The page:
Ms. Carpenter said, “Usually [the exams] counted for 25% of the student's grade for the course instead the department decided the final piece of evidence for the course should replace previous pieces of evidence for one or more standards or as an additional grade for an assessment.” This means if a student has a U in Criteria D then they can take an exam to boost that criteria grade up. Instead of it counting toward a whole grade, it will count as if it was another assignment for that criteria.
“Exams can only help a student’s grade, and therefore their GPA.” said Mrs. Milewski. It all depends on each evidence in each criteria. This year’s exams can only help a student’s grade or GPA. It has been decided that if a student gets a worse grade on their exams then they already had, it won’t count against them. The teachers will only put in the better grade the student has earned. For example, if a student had a 85% or higher in the class and got a 50% on the exams, the teacher will just ignore the 50% and put in the 85%. “In my personal opinion it’s a positive thing for students.” said Ms. Carpenter. Since, this year's exams can only boost your grade it’s recommended by Ms.Carpenter and Mrs.Milewski because this also gives you practice for the IB exams and the ACT.
“We try to model exams based on the IB exams, so students are more comfortable senior year,” Ms. Carpenter said, ”They are big booklets (in the IB senior exams) so we don’t want students to be nervous.” The physical exam will also be different in format since it's based off on each standard that students need a better grade in. The type of test you get is based on what standard or criteria you need the most help in. The final exams will still be based off on what you learned during the semester.
“The district believes this to be the best practices for standards based grading, which is the grading policy we use as a district.” said Mrs. Milewski. These new policies are made to benefit the students and their grades. This will also help students focus on practicing for tests such as the IB exams and ACT.
“Yes, the exemptions are different this year,” said Mrs. Milewski, “If a student has an 85% or higher in Course Evidence, 95% attendance with ZERO unexcused absences they can exempt exams.” Another difference for exemptions students will be able to exempt as many classes as they are able to if they meet all the requirements. Even though students can exempt, teachers such as Mrs. Milewski, encourage students to take the exams. “It is great practice for larger tests like the ACT and IB exams.” The exemption forms are also different this year. In the previous years students needed the signature from the main office and the teachers. Now students will also need their parents signature,”You cannot exempt a class without having all three signatures.” said Mrs. Milewski.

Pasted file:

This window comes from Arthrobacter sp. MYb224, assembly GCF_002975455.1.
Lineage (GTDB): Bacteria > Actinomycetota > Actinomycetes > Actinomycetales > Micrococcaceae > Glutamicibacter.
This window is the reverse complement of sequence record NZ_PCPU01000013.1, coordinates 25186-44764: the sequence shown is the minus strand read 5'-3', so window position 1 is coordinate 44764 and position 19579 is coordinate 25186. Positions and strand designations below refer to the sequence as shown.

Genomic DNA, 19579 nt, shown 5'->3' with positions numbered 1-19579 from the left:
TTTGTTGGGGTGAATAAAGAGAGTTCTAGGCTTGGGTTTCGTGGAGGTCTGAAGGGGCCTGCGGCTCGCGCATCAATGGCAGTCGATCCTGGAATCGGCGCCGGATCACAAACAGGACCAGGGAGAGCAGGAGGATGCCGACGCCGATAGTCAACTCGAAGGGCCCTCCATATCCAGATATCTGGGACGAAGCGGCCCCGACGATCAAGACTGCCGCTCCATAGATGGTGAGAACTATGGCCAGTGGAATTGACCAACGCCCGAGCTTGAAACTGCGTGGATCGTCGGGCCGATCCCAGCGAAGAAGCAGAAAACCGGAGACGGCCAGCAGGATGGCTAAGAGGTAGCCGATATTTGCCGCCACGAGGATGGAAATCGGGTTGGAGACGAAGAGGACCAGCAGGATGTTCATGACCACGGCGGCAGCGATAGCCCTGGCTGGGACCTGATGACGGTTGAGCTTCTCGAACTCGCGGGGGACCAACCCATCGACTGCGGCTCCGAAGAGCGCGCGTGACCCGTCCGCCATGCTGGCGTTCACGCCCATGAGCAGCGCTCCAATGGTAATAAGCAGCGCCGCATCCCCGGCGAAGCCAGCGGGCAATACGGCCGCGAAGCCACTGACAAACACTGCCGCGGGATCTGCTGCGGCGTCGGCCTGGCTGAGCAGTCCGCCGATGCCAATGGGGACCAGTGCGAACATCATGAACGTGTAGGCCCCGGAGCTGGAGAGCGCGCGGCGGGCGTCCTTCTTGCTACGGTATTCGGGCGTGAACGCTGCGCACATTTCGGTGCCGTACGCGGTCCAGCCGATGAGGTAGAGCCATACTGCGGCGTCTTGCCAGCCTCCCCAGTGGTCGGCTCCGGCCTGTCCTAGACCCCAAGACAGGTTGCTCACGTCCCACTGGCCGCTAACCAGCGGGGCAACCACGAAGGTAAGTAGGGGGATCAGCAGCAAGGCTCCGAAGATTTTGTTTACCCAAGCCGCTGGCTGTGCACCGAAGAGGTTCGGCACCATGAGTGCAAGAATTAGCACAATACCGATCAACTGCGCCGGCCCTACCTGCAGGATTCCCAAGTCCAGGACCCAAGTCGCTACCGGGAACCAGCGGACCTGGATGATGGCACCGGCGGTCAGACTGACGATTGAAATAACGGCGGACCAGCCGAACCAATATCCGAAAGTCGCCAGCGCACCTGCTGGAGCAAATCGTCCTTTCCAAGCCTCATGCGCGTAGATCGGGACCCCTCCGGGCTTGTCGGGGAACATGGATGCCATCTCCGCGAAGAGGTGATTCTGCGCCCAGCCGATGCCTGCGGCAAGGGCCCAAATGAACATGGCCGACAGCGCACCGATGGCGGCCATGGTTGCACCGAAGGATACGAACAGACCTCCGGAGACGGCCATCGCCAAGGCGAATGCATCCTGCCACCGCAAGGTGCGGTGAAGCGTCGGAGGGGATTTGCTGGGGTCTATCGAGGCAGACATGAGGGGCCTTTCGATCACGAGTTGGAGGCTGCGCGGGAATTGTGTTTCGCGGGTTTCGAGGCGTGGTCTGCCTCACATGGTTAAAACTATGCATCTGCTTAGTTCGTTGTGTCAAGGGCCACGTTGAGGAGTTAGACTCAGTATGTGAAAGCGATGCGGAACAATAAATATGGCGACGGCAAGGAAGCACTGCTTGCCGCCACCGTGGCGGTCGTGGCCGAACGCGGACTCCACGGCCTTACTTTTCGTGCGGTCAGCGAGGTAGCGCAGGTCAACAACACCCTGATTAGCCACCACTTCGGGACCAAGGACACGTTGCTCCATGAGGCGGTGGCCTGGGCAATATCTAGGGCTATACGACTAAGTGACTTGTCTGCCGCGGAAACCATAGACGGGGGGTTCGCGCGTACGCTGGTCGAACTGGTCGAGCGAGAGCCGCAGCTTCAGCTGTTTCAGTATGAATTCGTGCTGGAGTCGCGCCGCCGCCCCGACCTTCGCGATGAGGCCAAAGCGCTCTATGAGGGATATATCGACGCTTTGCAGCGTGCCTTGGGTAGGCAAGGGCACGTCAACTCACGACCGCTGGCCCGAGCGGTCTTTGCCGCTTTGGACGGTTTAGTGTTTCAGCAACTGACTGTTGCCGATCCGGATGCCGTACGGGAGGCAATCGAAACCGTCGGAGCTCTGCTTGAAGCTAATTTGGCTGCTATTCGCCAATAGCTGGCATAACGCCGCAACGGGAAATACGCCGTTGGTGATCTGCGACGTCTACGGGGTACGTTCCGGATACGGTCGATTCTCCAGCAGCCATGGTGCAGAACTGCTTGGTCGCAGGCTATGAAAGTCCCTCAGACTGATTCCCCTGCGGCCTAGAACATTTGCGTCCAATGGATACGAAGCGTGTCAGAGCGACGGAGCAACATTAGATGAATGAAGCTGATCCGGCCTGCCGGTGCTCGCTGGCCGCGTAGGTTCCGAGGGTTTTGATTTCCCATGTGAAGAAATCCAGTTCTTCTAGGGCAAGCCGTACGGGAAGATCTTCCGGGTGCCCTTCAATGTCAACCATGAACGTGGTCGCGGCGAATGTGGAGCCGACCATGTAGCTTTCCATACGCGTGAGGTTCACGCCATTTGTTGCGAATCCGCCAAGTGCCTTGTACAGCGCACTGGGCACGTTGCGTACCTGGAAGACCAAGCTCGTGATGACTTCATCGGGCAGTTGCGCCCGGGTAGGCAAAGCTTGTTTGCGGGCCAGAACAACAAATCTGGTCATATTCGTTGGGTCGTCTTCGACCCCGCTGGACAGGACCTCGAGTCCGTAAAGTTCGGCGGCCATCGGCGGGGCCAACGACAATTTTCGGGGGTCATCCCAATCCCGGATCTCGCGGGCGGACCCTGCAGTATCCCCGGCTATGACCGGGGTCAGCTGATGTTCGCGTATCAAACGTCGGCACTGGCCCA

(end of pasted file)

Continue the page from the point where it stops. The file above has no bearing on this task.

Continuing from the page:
The new policies for the final exams can help students raise their grade in a certain standard. Students are allowed to exempt any class they want as long as they meet all the requirements needed. This includes the new needed signature of a parent. The exams can only give you a better grade or the same grade you had before. So, teachers recommend if students are able to take the exams they should. Hopefully students take these new policies to their advantages and take the exams.
Student Requested, Teacher Provided: Advice on Academic Success Freedom Gobel
The stress is building as Reagan students approach their closing evidences of the year. Students with strong opinions on what leads to successful test taking have guided investigation towards the most valuable advice the Reagan staff can offer.
Over 200 students of varying grades collectively nominated the “Top Educators in Preparing Students for Testing”, seeking answers to the general question, “How can I do well in school as the semester comes to a close?” Of the teachers most voted for, their areas of specialties are widespread, but their goal remains consistent: to see growth in their students and watch them succeed.
Chemistry teacher, Mrs. Abigail Felten, and Humanities teacher, Mr. David Walker, agree that good test taking requires practice. “I try to give students a practice assessment to see where their own challenges are, as each student has different strengths and weaknesses within a unit,” said Felten. Below are the most important pieces of advice that she has for students…
Find your own weaknesses. Go through practices and quizzes from the unit that you are studying and identify where you struggle the most. Spend your time reviewing and relearning that content, versus studying things that you have already mastered.
Actually DO the practice. In many courses, just re-reading notes/chapters/etc is NOT enough to be successful (especially chemistry).
Find your method of studying. Everyone retains information differently. Just because a study method works for your friend, doesn't mean it will work for you. The same study method may not work best in all of your classes - You should “find one for each subject area!”